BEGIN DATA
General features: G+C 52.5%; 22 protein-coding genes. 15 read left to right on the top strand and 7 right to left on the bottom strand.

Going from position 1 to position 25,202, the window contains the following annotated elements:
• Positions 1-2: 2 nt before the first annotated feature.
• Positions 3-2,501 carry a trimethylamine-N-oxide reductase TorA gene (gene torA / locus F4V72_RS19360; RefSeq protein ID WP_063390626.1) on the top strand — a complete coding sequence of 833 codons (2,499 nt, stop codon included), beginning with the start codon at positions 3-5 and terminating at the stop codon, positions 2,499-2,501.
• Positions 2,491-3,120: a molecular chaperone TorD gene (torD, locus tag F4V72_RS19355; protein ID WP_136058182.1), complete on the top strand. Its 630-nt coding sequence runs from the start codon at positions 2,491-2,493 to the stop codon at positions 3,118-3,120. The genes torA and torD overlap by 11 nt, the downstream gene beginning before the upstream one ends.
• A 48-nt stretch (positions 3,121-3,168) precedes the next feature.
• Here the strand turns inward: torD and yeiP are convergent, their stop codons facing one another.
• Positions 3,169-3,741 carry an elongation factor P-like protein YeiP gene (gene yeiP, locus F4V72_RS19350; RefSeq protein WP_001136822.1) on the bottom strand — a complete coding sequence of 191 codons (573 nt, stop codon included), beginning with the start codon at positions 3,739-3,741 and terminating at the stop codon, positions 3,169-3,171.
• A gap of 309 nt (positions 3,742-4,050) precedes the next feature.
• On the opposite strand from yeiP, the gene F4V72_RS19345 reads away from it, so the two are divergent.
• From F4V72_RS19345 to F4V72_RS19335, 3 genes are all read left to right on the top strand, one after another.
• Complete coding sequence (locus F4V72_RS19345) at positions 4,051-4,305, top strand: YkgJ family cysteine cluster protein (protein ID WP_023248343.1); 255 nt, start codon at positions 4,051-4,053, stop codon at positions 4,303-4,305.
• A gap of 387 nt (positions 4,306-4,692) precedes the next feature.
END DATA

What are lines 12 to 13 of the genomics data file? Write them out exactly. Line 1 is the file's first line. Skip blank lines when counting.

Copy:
• Complete coding sequence (locus F4V72_RS19345) at positions 4,051-4,305, top strand: YkgJ family cysteine cluster protein (protein ID WP_023248343.1); 255 nt, start codon at positions 4,051-4,053, stop codon at positions 4,303-4,305.
• A gap of 387 nt (positions 4,306-4,692) precedes the next feature.